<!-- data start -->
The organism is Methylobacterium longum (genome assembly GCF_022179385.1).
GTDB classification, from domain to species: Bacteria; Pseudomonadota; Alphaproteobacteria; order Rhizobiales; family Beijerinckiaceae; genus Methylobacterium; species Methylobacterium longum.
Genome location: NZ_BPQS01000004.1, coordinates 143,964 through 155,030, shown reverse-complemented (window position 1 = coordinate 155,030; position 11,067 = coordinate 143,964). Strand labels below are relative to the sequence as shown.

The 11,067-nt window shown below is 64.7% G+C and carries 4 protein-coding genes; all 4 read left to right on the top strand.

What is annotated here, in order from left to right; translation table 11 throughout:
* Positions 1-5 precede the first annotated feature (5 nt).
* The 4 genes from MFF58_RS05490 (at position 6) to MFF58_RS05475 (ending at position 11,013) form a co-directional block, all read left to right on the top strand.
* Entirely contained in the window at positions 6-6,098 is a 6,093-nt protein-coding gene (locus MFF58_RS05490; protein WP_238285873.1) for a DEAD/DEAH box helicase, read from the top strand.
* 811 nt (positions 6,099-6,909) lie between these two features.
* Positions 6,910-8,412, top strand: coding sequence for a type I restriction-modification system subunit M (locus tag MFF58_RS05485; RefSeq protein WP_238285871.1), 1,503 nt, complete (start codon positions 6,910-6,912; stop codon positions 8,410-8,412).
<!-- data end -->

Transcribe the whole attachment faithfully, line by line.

The organism is Methylobacterium longum (genome assembly GCF_022179385.1).
GTDB classification, from domain to species: Bacteria; Pseudomonadota; Alphaproteobacteria; order Rhizobiales; family Beijerinckiaceae; genus Methylobacterium; species Methylobacterium longum.
Genome location: NZ_BPQS01000004.1, coordinates 143,964 through 155,030, shown reverse-complemented (window position 1 = coordinate 155,030; position 11,067 = coordinate 143,964). Strand labels below are relative to the sequence as shown.

The 11,067-nt window shown below is 64.7% G+C and carries 4 protein-coding genes; all 4 read left to right on the top strand.

What is annotated here, in order from left to right; translation table 11 throughout:
* Positions 1-5 precede the first annotated feature (5 nt).
* The 4 genes from MFF58_RS05490 (at position 6) to MFF58_RS05475 (ending at position 11,013) form a co-directional block, all read left to right on the top strand.
* Entirely contained in the window at positions 6-6,098 is a 6,093-nt protein-coding gene (locus MFF58_RS05490; protein WP_238285873.1) for a DEAD/DEAH box helicase, read from the top strand.
* 811 nt (positions 6,099-6,909) lie between these two features.
* Positions 6,910-8,412, top strand: coding sequence for a type I restriction-modification system subunit M (locus tag MFF58_RS05485; RefSeq protein WP_238285871.1), 1,503 nt, complete (start codon positions 6,910-6,912; stop codon positions 8,410-8,412).